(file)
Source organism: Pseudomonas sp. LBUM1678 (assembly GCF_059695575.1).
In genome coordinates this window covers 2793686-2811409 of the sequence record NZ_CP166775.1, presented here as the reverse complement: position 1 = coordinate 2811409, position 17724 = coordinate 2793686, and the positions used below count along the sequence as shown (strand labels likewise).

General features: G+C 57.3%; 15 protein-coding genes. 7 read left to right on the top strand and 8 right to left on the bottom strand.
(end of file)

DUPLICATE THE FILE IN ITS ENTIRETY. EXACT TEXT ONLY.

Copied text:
Source organism: Pseudomonas sp. LBUM1678 (assembly GCF_059695575.1).
In genome coordinates this window covers 2793686-2811409 of the sequence record NZ_CP166775.1, presented here as the reverse complement: position 1 = coordinate 2811409, position 17724 = coordinate 2793686, and the positions used below count along the sequence as shown (strand labels likewise).

General features: G+C 57.3%; 15 protein-coding genes. 7 read left to right on the top strand and 8 right to left on the bottom strand.